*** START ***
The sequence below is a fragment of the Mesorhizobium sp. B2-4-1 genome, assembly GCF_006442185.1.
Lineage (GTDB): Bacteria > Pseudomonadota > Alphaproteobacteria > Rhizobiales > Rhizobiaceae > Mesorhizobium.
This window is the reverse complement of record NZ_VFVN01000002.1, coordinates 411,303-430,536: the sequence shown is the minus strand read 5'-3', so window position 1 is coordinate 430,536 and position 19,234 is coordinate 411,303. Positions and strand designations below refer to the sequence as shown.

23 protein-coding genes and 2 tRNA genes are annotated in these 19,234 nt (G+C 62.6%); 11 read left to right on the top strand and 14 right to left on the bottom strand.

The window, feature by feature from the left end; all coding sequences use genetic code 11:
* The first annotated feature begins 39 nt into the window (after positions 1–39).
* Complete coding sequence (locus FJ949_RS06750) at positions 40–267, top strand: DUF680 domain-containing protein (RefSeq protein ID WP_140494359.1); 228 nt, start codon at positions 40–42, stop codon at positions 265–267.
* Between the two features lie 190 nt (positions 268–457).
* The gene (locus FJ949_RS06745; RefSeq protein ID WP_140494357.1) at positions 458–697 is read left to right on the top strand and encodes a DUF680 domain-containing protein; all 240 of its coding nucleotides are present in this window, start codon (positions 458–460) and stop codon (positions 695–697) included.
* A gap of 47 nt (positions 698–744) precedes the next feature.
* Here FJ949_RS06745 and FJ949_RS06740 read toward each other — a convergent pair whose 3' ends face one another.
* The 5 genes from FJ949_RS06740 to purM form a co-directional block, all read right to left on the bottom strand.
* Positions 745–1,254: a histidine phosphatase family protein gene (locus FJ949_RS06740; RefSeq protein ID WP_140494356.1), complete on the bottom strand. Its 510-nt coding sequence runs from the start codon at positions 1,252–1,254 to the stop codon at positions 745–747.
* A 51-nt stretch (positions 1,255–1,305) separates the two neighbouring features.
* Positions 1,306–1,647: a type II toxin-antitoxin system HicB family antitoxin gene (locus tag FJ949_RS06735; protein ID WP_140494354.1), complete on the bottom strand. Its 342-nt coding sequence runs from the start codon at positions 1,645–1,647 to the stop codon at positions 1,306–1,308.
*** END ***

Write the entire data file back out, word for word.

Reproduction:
The sequence below is a fragment of the Mesorhizobium sp. B2-4-1 genome, assembly GCF_006442185.1.
Lineage (GTDB): Bacteria > Pseudomonadota > Alphaproteobacteria > Rhizobiales > Rhizobiaceae > Mesorhizobium.
This window is the reverse complement of record NZ_VFVN01000002.1, coordinates 411,303-430,536: the sequence shown is the minus strand read 5'-3', so window position 1 is coordinate 430,536 and position 19,234 is coordinate 411,303. Positions and strand designations below refer to the sequence as shown.

23 protein-coding genes and 2 tRNA genes are annotated in these 19,234 nt (G+C 62.6%); 11 read left to right on the top strand and 14 right to left on the bottom strand.

The window, feature by feature from the left end; all coding sequences use genetic code 11:
* The first annotated feature begins 39 nt into the window (after positions 1–39).
* Complete coding sequence (locus FJ949_RS06750) at positions 40–267, top strand: DUF680 domain-containing protein (RefSeq protein ID WP_140494359.1); 228 nt, start codon at positions 40–42, stop codon at positions 265–267.
* Between the two features lie 190 nt (positions 268–457).
* The gene (locus FJ949_RS06745; RefSeq protein ID WP_140494357.1) at positions 458–697 is read left to right on the top strand and encodes a DUF680 domain-containing protein; all 240 of its coding nucleotides are present in this window, start codon (positions 458–460) and stop codon (positions 695–697) included.
* A gap of 47 nt (positions 698–744) precedes the next feature.
* Here FJ949_RS06745 and FJ949_RS06740 read toward each other — a convergent pair whose 3' ends face one another.
* The 5 genes from FJ949_RS06740 to purM form a co-directional block, all read right to left on the bottom strand.
* Positions 745–1,254: a histidine phosphatase family protein gene (locus FJ949_RS06740; RefSeq protein ID WP_140494356.1), complete on the bottom strand. Its 510-nt coding sequence runs from the start codon at positions 1,252–1,254 to the stop codon at positions 745–747.
* A 51-nt stretch (positions 1,255–1,305) separates the two neighbouring features.
* Positions 1,306–1,647: a type II toxin-antitoxin system HicB family antitoxin gene (locus tag FJ949_RS06735; protein ID WP_140494354.1), complete on the bottom strand. Its 342-nt coding sequence runs from the start codon at positions 1,645–1,647 to the stop codon at positions 1,306–1,308.